First of all, there is no Come Here command. At best, it’s a Come Here suggestion. In a dog’s world you don’t do anything without asking yourself, “What’s in it for me?” If there is something positive or potentially positive, then the suggestion might be obeyed. For instance, when a human has a treat in their hand, a dog biscuit let’s say, and they give the Come Here suggestion, it’s a no brainer.
Now let’s take that same suggestion when I’m outside off my leash and playing with another dog. We’re chasing each other and having a good old time and some dumb human (no offense, Dad, hehe) yells out, “Come Here!” Not only is this a suggestion, not a command, but it’s a bad suggestion. I’m not going to call time out from my running and chasing to stop and come to Dad or anyone else.
I’m a dog and I still have some puppy in me. At least that’s what they tell me. I have a lot of energy and can start running in circles for no apparent reason. Today I’m going to talk about going outside to do my business. In the future I’d like to talk about how I go about letting Dad know I’ve got to go out, but today it’s all about what happens when we get out there.
I have a fairly short attention span. As soon as I get outside my nose goes to work and I need to catch up on all the wonderful smells. This is one of the really cool things about being a dog. You wouldn’t believe the smells. Humans would think the majority of them are foul but to a dog they are pure heaven.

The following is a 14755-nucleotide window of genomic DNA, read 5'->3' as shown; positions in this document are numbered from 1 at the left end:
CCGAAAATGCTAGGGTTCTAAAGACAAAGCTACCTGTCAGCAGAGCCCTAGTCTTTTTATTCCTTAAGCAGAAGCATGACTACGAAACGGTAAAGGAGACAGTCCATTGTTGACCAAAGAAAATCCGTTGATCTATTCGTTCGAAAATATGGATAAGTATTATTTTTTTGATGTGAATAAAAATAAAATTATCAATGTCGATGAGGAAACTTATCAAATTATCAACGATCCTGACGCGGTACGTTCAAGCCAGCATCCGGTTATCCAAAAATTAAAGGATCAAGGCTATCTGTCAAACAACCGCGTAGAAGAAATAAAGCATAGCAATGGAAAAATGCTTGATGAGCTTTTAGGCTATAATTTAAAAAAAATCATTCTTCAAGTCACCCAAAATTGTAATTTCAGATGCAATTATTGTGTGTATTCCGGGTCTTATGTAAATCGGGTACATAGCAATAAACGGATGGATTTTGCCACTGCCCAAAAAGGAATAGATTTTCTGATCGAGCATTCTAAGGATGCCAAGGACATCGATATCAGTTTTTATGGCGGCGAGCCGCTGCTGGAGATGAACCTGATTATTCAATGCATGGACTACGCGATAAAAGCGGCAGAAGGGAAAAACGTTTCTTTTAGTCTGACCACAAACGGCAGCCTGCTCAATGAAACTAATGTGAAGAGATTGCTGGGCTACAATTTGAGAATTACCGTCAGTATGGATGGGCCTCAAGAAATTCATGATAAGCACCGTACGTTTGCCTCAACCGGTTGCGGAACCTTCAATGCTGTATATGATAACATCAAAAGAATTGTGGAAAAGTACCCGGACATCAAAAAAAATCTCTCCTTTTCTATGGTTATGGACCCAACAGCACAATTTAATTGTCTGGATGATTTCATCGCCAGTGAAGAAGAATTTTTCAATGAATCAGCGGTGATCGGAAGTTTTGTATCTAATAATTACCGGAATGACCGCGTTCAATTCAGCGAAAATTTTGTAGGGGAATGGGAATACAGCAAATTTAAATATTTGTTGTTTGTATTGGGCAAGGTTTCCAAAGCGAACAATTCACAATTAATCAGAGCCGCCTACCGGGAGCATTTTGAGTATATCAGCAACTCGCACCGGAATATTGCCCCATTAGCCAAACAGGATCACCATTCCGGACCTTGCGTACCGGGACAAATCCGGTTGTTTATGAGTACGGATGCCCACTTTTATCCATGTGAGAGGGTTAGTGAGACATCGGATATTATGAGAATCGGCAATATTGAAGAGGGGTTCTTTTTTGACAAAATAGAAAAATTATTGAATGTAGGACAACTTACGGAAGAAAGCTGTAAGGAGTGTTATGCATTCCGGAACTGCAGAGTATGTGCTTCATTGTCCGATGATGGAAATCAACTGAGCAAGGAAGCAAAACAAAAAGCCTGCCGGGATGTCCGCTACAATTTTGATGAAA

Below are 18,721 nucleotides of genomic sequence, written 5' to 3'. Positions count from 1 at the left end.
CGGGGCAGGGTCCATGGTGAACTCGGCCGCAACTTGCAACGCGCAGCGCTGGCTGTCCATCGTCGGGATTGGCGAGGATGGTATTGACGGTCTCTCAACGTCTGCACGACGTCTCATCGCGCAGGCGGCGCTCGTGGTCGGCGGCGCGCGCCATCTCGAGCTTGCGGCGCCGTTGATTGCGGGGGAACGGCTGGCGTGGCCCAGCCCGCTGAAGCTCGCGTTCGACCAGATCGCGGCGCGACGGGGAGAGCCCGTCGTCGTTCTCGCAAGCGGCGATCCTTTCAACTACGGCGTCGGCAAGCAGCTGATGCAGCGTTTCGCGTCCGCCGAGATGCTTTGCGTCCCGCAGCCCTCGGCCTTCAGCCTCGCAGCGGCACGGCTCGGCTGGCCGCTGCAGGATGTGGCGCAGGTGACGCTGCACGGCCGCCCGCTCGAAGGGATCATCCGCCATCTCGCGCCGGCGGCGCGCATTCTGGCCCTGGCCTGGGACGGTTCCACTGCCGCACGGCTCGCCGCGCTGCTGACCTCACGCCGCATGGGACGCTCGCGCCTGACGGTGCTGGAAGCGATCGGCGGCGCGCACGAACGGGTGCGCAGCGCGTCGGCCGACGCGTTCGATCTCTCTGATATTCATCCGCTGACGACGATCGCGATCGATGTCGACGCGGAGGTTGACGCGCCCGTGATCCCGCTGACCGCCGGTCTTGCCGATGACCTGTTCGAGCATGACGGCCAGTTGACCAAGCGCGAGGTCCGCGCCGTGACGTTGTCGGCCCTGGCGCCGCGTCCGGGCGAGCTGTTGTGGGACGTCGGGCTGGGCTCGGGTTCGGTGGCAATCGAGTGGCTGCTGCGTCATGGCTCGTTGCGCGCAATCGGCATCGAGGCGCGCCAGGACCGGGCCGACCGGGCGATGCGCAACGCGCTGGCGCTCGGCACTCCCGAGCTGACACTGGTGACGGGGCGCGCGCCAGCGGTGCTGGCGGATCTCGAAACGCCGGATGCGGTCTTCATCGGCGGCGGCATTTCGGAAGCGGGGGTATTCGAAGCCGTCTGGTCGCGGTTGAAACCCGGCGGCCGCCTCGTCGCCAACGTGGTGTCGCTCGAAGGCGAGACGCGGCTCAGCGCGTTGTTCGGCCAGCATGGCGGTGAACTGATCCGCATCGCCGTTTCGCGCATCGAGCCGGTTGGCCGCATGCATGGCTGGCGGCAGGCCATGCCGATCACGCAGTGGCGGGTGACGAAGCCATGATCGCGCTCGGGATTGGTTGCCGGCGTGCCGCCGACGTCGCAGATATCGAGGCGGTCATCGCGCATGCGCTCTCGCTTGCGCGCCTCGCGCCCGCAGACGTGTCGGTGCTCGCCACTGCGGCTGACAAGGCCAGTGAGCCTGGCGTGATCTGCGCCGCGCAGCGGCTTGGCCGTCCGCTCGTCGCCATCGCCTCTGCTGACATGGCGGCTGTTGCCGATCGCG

Many people have a different idea of the Canadian goose than I do. For some, seeing a flock flying high overhead in the familiar V pattern is beautiful and majestic as they squawk and soar high above. In fact this may be a rare occurrence, perhaps seen only a time or two a year.
It’s different here. Geese are a part of every day life. They are everywhere. That in itself is not a bad thing. But if you take several hundreds, if not thousands of geese and multiply them by the 2 pounds of poop they average per day, you may start to get a picture of a not so pleasant scene.
Okay so he’s not the sharpest tool in the shed. But Huckleberry Hound has been around forever and has to make the list of top dogs. He’s about the friendliest, easy-going dog you’ll ever run across. Being so nice, he would probably never make a very good watchdog!
The thing that strikes you first about old Huck is his southern drawl. Maybe someone can enlighten me but that has to be about as far south as you can get! When you think of a southern accent, that’s one for sure. I’ve never heard him bark. I wonder if he barks with a southern drawl. Hmm.
Huck never seemed to get too excited. Things would go on around him and he didn’t seem to be aware of anything. But whatever it was, it always worked out in the end, usually with the bad guy getting his just desserts.
Of course nobody can hear Oh My Darling Clementine without thinking of Huckleberry Hound’s rendition. No offense to Connie Francis but the Huckleberry Hound version is my favorite. He has kind of a tin ear so he isn’t always right on key. I guess that’s what gives it the charm it has.
Huckleberry Hound. If I was going to have a poker game (and take a photo so I could make it into a velvet poster) I would invite Huck for sure. He’s a good old boy, win or lose!